Awesome and Inspiring
With a new baby, Kristeen Knight was enjoying life, as she was dreaming of plans with her son and family. At 31 years of age, Kristeen had not thought about health issues or having to cope with cancer.
When she began having pain in her left breast, she wasn’t concerned at first since she was still breast feeding her son. After a bloody nipple discharge, Kristeen knew she had to see a doctor. She never felt a lump, and the doctor thought it was mastitis, a common condition for nursing mothers’ treated with antibiotics.
She finished the antibiotics but was still having pain. When she returned to the doctor, he ordered a mammogram that came back “suspicious” and sent her to a surgeon.
Kristeen began to worry when the surgeon wanted her to have a biopsy. Not having health insurance caused more concern, as she wondered how she and her husband would afford to pay for it and treatment, if needed.
She told Colleen Alsobrook, RN, breast health navigator, at East Alabama Medical Center, that she needed a biopsy, but didn’t have the funds to pay for it. “She said not to worry about it,” remembers Kristeen, “that we will figure out how to pay for it later. You won’t believe how much that calmed me down.”
Surgery revealed stage 3B cancer. After a double mastectomy, Kristeen started chemotherapy and then radiation treatments for 40 straight days. Her husband was a huge support. After working the night shift, he would sit with her while she had chemo.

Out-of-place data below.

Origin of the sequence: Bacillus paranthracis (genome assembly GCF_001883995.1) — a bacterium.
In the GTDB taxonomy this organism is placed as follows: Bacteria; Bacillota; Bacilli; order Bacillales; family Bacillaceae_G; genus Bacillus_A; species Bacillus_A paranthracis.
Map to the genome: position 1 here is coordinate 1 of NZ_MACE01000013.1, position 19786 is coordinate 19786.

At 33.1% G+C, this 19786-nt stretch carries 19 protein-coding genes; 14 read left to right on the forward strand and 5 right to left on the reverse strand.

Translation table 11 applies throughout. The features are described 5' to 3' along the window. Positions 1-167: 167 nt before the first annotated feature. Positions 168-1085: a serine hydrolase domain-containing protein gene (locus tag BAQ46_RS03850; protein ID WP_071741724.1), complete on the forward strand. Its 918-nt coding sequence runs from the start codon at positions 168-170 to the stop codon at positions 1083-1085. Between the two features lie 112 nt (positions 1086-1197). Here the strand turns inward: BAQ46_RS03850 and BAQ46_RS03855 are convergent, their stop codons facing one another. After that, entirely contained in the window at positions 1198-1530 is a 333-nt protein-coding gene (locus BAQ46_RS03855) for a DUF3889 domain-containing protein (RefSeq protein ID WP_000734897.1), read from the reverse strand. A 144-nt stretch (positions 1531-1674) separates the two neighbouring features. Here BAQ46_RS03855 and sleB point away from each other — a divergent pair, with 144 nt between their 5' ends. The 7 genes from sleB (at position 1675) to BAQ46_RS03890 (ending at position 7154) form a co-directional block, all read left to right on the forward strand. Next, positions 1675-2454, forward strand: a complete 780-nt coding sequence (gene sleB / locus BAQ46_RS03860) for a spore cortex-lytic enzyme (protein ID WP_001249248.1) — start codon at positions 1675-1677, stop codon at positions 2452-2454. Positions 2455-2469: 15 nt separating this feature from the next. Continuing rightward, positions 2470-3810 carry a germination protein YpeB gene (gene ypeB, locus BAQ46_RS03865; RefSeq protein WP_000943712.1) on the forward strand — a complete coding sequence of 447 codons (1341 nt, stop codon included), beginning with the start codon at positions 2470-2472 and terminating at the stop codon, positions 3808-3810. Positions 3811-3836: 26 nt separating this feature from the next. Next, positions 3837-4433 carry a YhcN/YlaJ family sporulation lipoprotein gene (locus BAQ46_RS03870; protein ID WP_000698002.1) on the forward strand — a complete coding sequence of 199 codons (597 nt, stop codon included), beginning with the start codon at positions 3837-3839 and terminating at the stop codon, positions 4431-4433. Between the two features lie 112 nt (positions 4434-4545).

When Kristeen learned the cancer was estrogen-positive, she sadly decided to have a complete hysterectomy. She had always wanted have three children, but she had a strong desire to do whatever it took to live to be with her son and her husband.
She became a part of Mind/Body/Wellness, a support group at the EAMC Cancer Center. She is also an advocate for Living Beyond Breast Cancer.
One of the activities in the support group was writing a letter to the cancer. In the letter Kristeen poured her heart out, saying, “You destroyed so much during your visit. You took all of my future babies with you. You took my self-esteem, optimism and health.”
Near the end of the letter she added, “I want to thank you for making me realize my own self worth. I never truly utilized my gifts and talents. Now I know what I am supposed to use my life for. My life is to help anyone who is in need. I am to be the voice for those without words. I am going to tell everyone of your visit and destruction.”
Last fall at the EAMC Foundation’s Wine, Women and Shoes, Kristeen had the chance to go on stage as a cancer survivor and in appreciation for the Breast Health Fund that had assisted her in receiving a mammogram and biopsy.
“It was awesome and inspiring,” says Kristeen, “because they are helping women, and I have always wanted to help others.
“I love the East Alabama Medical Center,” adds Kristeen. “They saved my life.”